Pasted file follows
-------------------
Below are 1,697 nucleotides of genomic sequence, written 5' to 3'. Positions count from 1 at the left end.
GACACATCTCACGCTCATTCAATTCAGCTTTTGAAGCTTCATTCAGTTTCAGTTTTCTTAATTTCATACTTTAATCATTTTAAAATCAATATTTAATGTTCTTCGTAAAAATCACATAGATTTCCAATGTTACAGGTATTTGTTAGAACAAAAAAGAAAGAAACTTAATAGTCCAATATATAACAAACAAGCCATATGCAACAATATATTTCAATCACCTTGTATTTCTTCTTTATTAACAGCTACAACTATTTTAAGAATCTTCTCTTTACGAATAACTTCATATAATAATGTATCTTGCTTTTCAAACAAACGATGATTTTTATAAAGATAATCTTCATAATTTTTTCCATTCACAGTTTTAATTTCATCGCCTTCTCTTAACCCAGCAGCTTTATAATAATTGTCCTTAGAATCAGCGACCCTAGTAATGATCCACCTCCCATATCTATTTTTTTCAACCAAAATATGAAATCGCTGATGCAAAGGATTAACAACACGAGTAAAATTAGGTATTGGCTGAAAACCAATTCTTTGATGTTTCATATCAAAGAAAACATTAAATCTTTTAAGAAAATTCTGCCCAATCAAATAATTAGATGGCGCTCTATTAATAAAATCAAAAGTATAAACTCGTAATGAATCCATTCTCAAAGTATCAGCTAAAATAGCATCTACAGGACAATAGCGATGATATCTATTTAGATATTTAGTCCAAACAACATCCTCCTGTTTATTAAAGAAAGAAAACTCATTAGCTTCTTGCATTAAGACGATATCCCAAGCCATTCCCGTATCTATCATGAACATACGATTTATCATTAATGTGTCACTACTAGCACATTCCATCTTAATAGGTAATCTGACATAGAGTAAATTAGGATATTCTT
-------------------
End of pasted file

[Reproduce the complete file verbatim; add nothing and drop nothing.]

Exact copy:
Below are 1,697 nucleotides of genomic sequence, written 5' to 3'. Positions count from 1 at the left end.
GACACATCTCACGCTCATTCAATTCAGCTTTTGAAGCTTCATTCAGTTTCAGTTTTCTTAATTTCATACTTTAATCATTTTAAAATCAATATTTAATGTTCTTCGTAAAAATCACATAGATTTCCAATGTTACAGGTATTTGTTAGAACAAAAAAGAAAGAAACTTAATAGTCCAATATATAACAAACAAGCCATATGCAACAATATATTTCAATCACCTTGTATTTCTTCTTTATTAACAGCTACAACTATTTTAAGAATCTTCTCTTTACGAATAACTTCATATAATAATGTATCTTGCTTTTCAAACAAACGATGATTTTTATAAAGATAATCTTCATAATTTTTTCCATTCACAGTTTTAATTTCATCGCCTTCTCTTAACCCAGCAGCTTTATAATAATTGTCCTTAGAATCAGCGACCCTAGTAATGATCCACCTCCCATATCTATTTTTTTCAACCAAAATATGAAATCGCTGATGCAAAGGATTAACAACACGAGTAAAATTAGGTATTGGCTGAAAACCAATTCTTTGATGTTTCATATCAAAGAAAACATTAAATCTTTTAAGAAAATTCTGCCCAATCAAATAATTAGATGGCGCTCTATTAATAAAATCAAAAGTATAAACTCGTAATGAATCCATTCTCAAAGTATCAGCTAAAATAGCATCTACAGGACAATAGCGATGATATCTATTTAGATATTTAGTCCAAACAACATCCTCCTGTTTATTAAAGAAAGAAAACTCATTAGCTTCTTGCATTAAGACGATATCCCAAGCCATTCCCGTATCTATCATGAACATACGATTTATCATTAATGTGTCACTACTAGCACATTCCATCTTAATAGGTAATCTGACATAGAGTAAATTAGGATATTCTT